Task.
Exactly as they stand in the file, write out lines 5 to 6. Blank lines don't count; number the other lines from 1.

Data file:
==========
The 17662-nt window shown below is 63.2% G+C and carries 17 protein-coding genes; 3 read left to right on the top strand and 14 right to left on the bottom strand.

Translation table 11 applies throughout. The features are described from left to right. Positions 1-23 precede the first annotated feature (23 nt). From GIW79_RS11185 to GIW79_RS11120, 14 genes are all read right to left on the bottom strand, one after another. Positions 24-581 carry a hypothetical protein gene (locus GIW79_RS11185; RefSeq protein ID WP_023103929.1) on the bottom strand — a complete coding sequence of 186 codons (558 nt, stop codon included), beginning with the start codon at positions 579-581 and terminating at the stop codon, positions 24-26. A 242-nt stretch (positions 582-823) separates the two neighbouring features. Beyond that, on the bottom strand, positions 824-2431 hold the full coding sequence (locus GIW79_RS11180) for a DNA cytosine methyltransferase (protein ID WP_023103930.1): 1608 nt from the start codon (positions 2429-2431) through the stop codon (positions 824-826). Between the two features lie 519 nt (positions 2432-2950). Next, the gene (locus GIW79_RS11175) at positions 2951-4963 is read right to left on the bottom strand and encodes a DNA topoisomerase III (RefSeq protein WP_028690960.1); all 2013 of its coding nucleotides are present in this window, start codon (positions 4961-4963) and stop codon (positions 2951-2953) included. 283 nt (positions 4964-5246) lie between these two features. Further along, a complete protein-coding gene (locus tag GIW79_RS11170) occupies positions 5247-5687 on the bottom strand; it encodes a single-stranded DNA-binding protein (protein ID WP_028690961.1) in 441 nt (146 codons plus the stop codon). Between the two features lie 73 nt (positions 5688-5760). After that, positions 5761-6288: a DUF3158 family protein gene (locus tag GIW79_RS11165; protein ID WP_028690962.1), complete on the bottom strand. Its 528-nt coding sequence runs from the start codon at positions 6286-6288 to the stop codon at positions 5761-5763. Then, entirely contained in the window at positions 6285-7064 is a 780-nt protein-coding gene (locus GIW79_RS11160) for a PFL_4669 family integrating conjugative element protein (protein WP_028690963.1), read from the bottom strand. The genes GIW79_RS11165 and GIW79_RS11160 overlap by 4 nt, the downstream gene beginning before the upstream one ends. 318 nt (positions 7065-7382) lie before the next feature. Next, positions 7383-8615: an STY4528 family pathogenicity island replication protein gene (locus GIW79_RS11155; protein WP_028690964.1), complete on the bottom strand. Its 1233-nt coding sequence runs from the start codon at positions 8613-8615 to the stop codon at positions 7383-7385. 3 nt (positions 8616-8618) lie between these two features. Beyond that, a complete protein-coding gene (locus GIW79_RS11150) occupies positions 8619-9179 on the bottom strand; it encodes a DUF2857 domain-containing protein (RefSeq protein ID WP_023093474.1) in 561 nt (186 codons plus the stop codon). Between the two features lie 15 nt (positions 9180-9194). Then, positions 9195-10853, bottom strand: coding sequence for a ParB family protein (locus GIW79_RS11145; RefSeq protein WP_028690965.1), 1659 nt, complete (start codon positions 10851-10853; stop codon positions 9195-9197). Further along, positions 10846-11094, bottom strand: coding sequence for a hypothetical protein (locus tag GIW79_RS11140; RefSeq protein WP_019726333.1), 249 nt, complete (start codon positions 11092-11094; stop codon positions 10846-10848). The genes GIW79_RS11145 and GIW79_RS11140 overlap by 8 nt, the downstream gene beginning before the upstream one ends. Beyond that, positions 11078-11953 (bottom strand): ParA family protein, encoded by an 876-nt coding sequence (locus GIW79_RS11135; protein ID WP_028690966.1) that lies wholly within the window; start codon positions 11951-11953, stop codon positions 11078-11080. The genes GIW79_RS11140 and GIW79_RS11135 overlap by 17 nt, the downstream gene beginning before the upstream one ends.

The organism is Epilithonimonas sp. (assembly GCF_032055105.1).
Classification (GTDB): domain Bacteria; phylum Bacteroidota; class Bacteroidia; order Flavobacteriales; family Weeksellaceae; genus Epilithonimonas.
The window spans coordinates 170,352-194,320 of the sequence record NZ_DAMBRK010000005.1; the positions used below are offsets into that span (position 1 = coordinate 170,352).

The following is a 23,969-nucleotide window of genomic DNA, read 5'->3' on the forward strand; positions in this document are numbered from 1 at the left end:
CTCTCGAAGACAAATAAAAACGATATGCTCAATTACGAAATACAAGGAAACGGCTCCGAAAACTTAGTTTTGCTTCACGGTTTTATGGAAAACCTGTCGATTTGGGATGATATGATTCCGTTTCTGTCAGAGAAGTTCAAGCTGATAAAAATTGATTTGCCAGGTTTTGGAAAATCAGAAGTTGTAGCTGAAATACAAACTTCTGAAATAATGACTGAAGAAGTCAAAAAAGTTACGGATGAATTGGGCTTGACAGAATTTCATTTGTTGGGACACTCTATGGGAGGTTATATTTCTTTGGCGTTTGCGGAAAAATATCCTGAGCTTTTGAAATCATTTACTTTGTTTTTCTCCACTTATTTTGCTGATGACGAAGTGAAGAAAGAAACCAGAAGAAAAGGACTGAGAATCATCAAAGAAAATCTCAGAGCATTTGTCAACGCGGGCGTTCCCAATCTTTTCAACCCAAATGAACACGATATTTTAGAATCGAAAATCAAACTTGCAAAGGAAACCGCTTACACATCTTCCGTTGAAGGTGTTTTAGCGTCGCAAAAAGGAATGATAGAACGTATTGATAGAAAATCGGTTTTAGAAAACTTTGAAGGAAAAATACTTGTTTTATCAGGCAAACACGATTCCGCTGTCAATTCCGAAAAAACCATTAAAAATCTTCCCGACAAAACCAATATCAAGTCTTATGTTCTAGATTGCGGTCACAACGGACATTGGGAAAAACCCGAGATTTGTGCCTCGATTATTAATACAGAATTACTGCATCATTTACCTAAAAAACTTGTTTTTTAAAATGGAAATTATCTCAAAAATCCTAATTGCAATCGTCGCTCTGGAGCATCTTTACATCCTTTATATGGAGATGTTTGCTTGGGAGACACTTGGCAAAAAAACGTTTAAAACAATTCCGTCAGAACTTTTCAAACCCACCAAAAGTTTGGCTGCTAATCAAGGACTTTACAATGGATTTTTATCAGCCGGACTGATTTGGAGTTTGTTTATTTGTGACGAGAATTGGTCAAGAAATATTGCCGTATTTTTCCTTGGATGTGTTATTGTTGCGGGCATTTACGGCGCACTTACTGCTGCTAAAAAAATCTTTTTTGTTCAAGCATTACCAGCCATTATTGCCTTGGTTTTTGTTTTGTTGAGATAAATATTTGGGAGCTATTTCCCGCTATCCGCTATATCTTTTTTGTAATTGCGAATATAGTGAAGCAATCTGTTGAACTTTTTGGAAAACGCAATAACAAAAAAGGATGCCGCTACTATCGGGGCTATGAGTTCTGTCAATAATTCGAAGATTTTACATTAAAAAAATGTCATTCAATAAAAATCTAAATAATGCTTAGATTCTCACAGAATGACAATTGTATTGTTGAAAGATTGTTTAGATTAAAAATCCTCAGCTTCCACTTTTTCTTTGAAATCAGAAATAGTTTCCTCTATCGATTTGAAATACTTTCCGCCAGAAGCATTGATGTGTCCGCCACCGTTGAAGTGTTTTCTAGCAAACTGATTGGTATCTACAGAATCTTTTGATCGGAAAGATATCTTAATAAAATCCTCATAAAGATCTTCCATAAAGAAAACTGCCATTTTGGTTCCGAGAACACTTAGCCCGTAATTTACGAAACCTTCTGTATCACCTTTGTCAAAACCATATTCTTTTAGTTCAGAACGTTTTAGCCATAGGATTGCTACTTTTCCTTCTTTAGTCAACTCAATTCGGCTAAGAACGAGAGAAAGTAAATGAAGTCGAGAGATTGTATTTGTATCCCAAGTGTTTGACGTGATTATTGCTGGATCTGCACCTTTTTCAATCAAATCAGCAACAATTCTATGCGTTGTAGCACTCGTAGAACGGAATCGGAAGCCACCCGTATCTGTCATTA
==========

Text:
The window spans coordinates 170,352-194,320 of the sequence record NZ_DAMBRK010000005.1; the positions used below are offsets into that span (position 1 = coordinate 170,352).

The following is a 23,969-nucleotide window of genomic DNA, read 5'->3' on the forward strand; positions in this document are numbered from 1 at the left end: